According to Simcha Ward, architect and project manager with Wisznia Architecture and Development, another trend prevalent in New Orleans is the use of design to bring people together.
 


"Spaces are becoming less formal, favoring a casual, clean and elegant look." Wes Palmisano, owner of Palmisano


 “One trend that we are seeing continue to gain momentum globally, as well as in New Orleans, is toward architecture and design features that encourage social interaction amongst people from different backgrounds,” Ward says. “This trend can be observed locally in the explosion of communal tables at our favorite coffee shops and restaurants, as well as in the proliferation of co-working spaces throughout New Orleans.”

Ward adds that at the company’s upcoming Two Saints development, they have been intentional about introducing design features that facilitate incidental interaction amongst residents. “One innovative feature is a handicap accessible ramp that winds its way through the building, connecting residences with amenities and providing additional opportunities for residents to have serendipitous social interactions,” Ward says.

Environmental consciousness is also a strong consideration.

“Eco-friendly designs and materials are more important than ever to design and construction today,” says Palmisano. “Ten years ago, eco-friendly was cutting edge and viewed as an ‘upgrade’ to the building, while today eco-friendly is a given and generally a requirement for all owners.”

Further helping things along, prices have also come down for more environmentally friendly options.

“For instance, LED light fixtures would now be considered the rule and not the exception,” Gootee says. “Because of the high demand of LED fixtures, the supply over the last few years has caught up to the point where a project can more easily afford them.”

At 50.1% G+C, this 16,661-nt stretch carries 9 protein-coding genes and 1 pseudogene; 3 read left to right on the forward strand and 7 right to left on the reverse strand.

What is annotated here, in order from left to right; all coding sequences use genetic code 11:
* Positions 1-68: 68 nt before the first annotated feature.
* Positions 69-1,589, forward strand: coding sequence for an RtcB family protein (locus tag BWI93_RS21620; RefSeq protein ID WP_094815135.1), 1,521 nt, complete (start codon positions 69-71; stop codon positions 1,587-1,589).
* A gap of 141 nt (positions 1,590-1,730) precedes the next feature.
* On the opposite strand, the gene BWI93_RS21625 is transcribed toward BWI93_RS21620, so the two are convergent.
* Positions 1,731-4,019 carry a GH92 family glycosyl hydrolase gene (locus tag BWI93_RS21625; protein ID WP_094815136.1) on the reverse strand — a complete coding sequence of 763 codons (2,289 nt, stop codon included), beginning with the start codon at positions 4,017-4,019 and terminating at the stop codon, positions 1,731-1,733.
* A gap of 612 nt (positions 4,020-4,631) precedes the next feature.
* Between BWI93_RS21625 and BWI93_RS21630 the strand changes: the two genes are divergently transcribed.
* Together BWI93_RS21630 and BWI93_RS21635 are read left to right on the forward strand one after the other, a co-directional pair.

In addition to materials and design palettes, there are other things to take into consideration when planning and designing a building project.

“Buyers are savvier now and are looking at locations and use of spaces – the best use of a space for their needs,” says Sarah Martzolf of The Martzolf Group. Launched earlier this year by three realtors, The Martzolf Group offers services including luxury real estate, development and interior design.
 



Wisznia communal workspace


“Buyers understand it is important to have quality materials and unique and timeless items,” Martzolf says. “The idea is to keep an open floor plan and make it timeless and beautiful.

She adds that the style of a space can also depend on the neighborhood. We have a good mixture of coastal traditional mixed with historic styles scattered throughout the area.”

Byron Mouton is senior professor of practice at Tulane and director of Tulane’s URBANbuild program. He is also a principal at Bild Design.